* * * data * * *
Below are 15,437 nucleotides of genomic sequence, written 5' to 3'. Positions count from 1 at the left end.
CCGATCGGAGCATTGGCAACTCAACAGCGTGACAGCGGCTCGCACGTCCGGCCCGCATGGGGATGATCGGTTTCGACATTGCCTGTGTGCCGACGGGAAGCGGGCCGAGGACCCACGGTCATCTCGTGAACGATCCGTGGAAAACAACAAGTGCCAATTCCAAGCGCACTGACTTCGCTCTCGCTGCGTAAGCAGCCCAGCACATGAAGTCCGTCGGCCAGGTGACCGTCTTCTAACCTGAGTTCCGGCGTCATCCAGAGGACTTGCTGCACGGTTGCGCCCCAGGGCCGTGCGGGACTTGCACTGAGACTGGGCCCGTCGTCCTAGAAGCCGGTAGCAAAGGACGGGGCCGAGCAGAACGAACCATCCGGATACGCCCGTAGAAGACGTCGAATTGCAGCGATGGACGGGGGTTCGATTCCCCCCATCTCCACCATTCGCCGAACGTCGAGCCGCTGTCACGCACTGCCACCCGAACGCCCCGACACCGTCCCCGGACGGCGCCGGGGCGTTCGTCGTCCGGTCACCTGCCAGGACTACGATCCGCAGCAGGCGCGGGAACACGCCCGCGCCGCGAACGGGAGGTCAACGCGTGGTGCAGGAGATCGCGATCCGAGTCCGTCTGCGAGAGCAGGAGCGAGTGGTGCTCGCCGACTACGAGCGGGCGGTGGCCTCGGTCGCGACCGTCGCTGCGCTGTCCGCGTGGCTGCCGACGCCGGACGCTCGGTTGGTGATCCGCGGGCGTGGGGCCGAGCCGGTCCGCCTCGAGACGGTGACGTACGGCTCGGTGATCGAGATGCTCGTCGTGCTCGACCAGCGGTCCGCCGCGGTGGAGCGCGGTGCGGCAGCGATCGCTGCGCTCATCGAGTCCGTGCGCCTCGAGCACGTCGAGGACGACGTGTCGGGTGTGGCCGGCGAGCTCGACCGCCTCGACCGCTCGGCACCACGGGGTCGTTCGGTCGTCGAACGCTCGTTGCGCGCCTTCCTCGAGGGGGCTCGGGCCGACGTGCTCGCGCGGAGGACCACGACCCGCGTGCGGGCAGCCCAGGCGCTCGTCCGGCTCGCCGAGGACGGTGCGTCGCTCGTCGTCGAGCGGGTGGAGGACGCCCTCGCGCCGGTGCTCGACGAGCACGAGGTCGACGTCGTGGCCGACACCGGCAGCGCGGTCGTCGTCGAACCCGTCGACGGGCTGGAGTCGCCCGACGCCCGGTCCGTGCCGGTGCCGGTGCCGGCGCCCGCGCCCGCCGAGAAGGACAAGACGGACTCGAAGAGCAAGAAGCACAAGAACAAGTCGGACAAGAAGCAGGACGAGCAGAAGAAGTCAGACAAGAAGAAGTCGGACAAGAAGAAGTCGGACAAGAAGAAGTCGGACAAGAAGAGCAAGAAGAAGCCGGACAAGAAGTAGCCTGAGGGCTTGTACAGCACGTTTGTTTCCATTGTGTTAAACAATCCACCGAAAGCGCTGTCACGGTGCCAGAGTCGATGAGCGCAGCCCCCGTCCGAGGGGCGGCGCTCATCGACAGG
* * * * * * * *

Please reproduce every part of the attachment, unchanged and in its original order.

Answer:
Below are 15,437 nucleotides of genomic sequence, written 5' to 3'. Positions count from 1 at the left end.
CCGATCGGAGCATTGGCAACTCAACAGCGTGACAGCGGCTCGCACGTCCGGCCCGCATGGGGATGATCGGTTTCGACATTGCCTGTGTGCCGACGGGAAGCGGGCCGAGGACCCACGGTCATCTCGTGAACGATCCGTGGAAAACAACAAGTGCCAATTCCAAGCGCACTGACTTCGCTCTCGCTGCGTAAGCAGCCCAGCACATGAAGTCCGTCGGCCAGGTGACCGTCTTCTAACCTGAGTTCCGGCGTCATCCAGAGGACTTGCTGCACGGTTGCGCCCCAGGGCCGTGCGGGACTTGCACTGAGACTGGGCCCGTCGTCCTAGAAGCCGGTAGCAAAGGACGGGGCCGAGCAGAACGAACCATCCGGATACGCCCGTAGAAGACGTCGAATTGCAGCGATGGACGGGGGTTCGATTCCCCCCATCTCCACCATTCGCCGAACGTCGAGCCGCTGTCACGCACTGCCACCCGAACGCCCCGACACCGTCCCCGGACGGCGCCGGGGCGTTCGTCGTCCGGTCACCTGCCAGGACTACGATCCGCAGCAGGCGCGGGAACACGCCCGCGCCGCGAACGGGAGGTCAACGCGTGGTGCAGGAGATCGCGATCCGAGTCCGTCTGCGAGAGCAGGAGCGAGTGGTGCTCGCCGACTACGAGCGGGCGGTGGCCTCGGTCGCGACCGTCGCTGCGCTGTCCGCGTGGCTGCCGACGCCGGACGCTCGGTTGGTGATCCGCGGGCGTGGGGCCGAGCCGGTCCGCCTCGAGACGGTGACGTACGGCTCGGTGATCGAGATGCTCGTCGTGCTCGACCAGCGGTCCGCCGCGGTGGAGCGCGGTGCGGCAGCGATCGCTGCGCTCATCGAGTCCGTGCGCCTCGAGCACGTCGAGGACGACGTGTCGGGTGTGGCCGGCGAGCTCGACCGCCTCGACCGCTCGGCACCACGGGGTCGTTCGGTCGTCGAACGCTCGTTGCGCGCCTTCCTCGAGGGGGCTCGGGCCGACGTGCTCGCGCGGAGGACCACGACCCGCGTGCGGGCAGCCCAGGCGCTCGTCCGGCTCGCCGAGGACGGTGCGTCGCTCGTCGTCGAGCGGGTGGAGGACGCCCTCGCGCCGGTGCTCGACGAGCACGAGGTCGACGTCGTGGCCGACACCGGCAGCGCGGTCGTCGTCGAACCCGTCGACGGGCTGGAGTCGCCCGACGCCCGGTCCGTGCCGGTGCCGGTGCCGGCGCCCGCGCCCGCCGAGAAGGACAAGACGGACTCGAAGAGCAAGAAGCACAAGAACAAGTCGGACAAGAAGCAGGACGAGCAGAAGAAGTCAGACAAGAAGAAGTCGGACAAGAAGAAGTCGGACAAGAAGAAGTCGGACAAGAAGAGCAAGAAGAAGCCGGACAAGAAGTAGCCTGAGGGCTTGTACAGCACGTTTGTTTCCATTGTGTTAAACAATCCACCGAAAGCGCTGTCACGGTGCCAGAGTCGATGAGCGCAGCCCCCGTCCGAGGGGCGGCGCTCATCGACAGG